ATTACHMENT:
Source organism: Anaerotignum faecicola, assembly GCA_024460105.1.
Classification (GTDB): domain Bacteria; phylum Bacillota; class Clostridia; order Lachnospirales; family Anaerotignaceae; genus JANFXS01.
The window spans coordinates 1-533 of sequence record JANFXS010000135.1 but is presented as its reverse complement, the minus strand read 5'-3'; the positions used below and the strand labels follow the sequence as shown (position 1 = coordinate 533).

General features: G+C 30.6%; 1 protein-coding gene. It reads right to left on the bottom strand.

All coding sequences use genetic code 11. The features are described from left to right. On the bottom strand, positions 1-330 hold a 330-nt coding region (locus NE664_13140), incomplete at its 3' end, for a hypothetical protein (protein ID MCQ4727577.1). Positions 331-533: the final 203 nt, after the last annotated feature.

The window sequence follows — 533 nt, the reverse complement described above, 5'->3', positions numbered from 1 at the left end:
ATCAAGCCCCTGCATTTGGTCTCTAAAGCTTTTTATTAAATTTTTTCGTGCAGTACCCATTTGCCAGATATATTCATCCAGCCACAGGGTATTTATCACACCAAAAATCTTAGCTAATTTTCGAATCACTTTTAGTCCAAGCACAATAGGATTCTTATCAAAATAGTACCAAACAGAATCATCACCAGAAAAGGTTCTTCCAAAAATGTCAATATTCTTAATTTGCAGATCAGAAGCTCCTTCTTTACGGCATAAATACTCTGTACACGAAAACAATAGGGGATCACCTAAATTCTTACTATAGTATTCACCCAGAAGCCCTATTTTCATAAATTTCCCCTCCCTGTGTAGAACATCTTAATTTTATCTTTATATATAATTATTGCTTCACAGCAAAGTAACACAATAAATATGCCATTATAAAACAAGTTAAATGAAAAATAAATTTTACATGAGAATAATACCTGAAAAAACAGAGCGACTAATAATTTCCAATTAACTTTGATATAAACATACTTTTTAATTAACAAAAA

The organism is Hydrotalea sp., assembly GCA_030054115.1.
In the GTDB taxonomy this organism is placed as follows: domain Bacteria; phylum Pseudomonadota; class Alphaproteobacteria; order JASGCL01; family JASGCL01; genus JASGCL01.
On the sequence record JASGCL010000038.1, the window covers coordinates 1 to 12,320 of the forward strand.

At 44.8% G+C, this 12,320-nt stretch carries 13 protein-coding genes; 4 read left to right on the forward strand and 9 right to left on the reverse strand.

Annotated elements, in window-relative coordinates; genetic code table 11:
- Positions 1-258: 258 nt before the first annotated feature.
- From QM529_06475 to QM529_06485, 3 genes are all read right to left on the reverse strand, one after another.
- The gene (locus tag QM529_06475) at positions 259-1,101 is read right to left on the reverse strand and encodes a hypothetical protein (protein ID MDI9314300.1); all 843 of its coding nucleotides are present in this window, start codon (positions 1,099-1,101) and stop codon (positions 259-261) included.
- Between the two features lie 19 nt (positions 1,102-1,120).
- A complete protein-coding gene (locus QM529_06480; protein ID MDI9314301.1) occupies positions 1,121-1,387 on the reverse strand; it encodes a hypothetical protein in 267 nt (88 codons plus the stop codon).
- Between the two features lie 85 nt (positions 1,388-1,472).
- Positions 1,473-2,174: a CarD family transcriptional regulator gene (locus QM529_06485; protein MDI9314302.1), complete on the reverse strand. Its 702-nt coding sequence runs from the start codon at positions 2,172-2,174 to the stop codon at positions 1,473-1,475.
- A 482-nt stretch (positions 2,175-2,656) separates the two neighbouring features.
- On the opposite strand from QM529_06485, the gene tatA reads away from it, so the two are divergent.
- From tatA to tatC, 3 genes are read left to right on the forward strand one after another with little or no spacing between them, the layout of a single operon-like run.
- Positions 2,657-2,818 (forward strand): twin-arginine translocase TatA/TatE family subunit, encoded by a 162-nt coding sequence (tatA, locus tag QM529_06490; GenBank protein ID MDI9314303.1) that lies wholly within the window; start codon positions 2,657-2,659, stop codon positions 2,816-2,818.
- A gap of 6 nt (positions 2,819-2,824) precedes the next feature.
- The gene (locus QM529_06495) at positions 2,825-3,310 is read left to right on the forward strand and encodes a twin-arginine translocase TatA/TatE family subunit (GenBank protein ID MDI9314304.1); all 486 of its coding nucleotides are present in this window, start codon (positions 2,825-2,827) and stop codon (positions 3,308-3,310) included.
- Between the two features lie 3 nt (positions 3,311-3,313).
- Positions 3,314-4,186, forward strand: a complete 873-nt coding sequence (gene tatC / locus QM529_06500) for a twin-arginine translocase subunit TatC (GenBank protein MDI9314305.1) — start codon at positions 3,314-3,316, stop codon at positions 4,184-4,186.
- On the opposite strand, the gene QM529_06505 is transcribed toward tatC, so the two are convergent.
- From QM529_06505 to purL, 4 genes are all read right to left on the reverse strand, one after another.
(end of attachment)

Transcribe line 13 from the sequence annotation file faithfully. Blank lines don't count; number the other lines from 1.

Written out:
- Positions 1-258: 258 nt before the first annotated feature.